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Thread: Why did 386 motherboards use CLK2 and later motherboards use CLK?

  1. #1

    Default Why did 386 motherboards use CLK2 and later motherboards use CLK?

    I noticed that all my 386 motherboards send CLK2 to the CPU whereas my VLB- and PCI-based socket 3 boards send CLK to the CPU. Why did older motherboards send twice the clock frequency to the CPU, thus requiring the CPU to use an internal PLL to halve the frequency? Why did the motherboard not just use a crystal oscillator at the desired internal CPU clock frequency?

    CLK2 is clearly documented in the SXL2 and DLC databooks.

    2X Clock Input (active high). This input signal is the basic timing reference
    for the TI486SXL series microprocessors. The CLK2 input is internally
    divided by two to generate the internal processor clock. The external CLK2
    is synchronized to a known phase of the internal processor clock by the falling
    edge of the RESET signal. External timing parameters are defined with
    respect to the rising edge of CLK2.

    For the TI486SXL2 microprocessors, the CLK2 input is used internally to
    generate the internal core processor clock and the internal bus interface
    clock. The external CLK2 is synchronized to a known phase of the internal
    processor clock by the falling edge of the RESET signal. External timing
    parameters are defined with respect to the rising edge of CLK2.
    On the Intel486 Family of Microprocessors, Low Power Version Data Sheet - Intel486 SX / Intel487 SX & Intel486 DX, it shows CLK2. Then I opened another datasheet for just the Intel486 DX (not low power) and it shows CLK. This indicates to me that there was some design shift during the time of the Intel 486, in favour of CLK. Does anyone have some insight as to why the motherboard and CPUs were designed like this? When I look at the AMD DX/DX2/DX4/DX5 and Cyrix 5x86, they all use CLK.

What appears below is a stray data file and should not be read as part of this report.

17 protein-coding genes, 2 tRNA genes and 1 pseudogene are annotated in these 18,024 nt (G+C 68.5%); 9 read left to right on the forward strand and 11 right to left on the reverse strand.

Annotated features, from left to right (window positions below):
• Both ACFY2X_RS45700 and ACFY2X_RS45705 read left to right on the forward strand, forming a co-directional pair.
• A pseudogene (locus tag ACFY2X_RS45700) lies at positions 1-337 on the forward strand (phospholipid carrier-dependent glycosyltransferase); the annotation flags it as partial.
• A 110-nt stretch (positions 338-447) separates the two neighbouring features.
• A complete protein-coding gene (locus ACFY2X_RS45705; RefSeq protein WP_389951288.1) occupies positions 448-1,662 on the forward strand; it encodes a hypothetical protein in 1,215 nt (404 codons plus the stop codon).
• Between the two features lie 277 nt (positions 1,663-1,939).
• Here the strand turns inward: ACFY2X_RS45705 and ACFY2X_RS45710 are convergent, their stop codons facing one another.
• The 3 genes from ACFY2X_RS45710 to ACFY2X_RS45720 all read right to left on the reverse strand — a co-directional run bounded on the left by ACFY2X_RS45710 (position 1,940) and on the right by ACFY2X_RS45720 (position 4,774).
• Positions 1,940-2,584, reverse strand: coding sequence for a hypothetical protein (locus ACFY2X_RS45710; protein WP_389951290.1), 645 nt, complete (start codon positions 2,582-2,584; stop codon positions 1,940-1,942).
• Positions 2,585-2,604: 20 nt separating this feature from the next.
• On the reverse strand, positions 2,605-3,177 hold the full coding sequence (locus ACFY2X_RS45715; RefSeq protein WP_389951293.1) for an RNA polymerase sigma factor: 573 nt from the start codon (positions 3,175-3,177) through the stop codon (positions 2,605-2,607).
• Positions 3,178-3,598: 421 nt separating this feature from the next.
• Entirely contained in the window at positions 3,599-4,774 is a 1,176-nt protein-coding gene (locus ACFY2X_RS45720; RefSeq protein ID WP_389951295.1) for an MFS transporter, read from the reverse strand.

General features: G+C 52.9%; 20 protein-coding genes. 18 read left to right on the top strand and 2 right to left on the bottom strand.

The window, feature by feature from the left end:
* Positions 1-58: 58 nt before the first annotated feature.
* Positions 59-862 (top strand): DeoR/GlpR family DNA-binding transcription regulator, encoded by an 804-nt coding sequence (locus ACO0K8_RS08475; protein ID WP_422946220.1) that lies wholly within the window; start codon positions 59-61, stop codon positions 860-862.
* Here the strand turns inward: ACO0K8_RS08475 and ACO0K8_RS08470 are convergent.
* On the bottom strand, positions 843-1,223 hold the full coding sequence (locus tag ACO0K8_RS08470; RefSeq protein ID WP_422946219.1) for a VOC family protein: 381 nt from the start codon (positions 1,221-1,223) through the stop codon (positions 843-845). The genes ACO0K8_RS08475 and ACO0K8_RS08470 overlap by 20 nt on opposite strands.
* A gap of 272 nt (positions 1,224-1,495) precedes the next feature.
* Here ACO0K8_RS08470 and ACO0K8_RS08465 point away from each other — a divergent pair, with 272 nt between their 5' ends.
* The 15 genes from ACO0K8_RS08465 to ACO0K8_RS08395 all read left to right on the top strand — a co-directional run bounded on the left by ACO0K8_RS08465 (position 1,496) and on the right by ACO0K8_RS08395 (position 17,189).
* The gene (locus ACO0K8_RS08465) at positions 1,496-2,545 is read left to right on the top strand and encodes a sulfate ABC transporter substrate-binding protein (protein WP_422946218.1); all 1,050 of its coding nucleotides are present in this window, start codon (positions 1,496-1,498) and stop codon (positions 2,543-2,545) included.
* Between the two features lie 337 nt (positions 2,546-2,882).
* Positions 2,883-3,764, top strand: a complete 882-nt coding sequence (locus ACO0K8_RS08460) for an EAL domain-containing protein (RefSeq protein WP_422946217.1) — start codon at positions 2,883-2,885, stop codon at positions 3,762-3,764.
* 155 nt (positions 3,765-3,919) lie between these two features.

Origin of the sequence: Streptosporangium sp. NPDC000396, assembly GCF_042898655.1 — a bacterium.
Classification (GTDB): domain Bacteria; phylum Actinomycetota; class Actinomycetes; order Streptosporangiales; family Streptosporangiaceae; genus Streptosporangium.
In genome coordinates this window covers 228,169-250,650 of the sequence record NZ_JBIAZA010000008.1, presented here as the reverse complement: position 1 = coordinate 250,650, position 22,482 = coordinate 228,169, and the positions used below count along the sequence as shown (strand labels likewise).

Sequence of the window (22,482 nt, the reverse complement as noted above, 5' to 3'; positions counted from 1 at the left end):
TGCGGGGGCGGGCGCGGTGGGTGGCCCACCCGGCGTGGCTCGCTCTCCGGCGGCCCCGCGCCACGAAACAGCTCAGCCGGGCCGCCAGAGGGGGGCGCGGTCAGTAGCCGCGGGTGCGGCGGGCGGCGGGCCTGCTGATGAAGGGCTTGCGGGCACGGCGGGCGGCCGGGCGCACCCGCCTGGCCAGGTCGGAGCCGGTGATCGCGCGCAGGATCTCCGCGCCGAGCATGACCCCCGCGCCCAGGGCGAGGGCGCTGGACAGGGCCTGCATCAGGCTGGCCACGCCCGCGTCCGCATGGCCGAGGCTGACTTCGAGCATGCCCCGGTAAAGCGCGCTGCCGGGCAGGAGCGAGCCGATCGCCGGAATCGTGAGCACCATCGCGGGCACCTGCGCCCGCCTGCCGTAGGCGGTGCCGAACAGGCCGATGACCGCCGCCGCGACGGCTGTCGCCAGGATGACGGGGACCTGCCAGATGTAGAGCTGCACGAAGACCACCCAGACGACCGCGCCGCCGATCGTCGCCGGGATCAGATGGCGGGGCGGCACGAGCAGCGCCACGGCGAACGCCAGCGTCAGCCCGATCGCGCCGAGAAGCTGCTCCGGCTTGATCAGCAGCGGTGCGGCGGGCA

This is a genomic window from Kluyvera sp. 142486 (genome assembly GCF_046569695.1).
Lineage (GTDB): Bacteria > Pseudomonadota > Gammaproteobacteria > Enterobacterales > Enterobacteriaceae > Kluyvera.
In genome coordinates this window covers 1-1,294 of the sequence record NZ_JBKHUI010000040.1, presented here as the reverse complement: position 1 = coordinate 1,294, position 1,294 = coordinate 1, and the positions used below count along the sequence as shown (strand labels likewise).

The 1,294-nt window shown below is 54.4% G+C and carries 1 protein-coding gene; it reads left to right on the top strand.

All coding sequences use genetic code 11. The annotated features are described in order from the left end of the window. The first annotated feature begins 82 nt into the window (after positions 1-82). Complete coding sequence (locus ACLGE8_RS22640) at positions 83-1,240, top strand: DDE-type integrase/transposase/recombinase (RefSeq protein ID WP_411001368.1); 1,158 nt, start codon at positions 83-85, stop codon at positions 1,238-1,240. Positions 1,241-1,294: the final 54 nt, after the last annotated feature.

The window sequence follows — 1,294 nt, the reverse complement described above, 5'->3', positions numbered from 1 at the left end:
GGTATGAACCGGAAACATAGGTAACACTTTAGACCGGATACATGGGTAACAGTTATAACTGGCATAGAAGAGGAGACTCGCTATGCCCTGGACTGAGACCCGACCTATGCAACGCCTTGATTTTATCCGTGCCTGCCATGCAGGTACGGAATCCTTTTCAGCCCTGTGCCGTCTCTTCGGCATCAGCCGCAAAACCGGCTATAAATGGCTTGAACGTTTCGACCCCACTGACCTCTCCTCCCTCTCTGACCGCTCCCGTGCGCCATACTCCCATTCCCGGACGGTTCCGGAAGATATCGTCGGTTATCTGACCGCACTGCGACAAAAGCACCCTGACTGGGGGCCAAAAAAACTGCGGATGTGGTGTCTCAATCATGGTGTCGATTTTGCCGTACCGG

2. #2

    Default

    XT Used CLK3 for what it’s worth

  3. #3

    Default

    Someone can probably answer this better than I can, but you don't need a PLL to divide a frequency, you can do it with flipflops. A PLL is a way to double/tripple/etc a frequency.

    IIRC the ISA/286 bus requires double frequency to keep everything in sync, so any 386 that is synchronous to this (say 16MHz for 8MHz bus) could have used just one 16MHz source. Perhaps the 386 required the same arrangement, requiring a 32MHz source.
    Looking for: OMTI SMS Scientific Micro Systems 8610 or 8627 ESDI ISA drive controller, May also be branded Core HC, Please PM me if you want to part with one.

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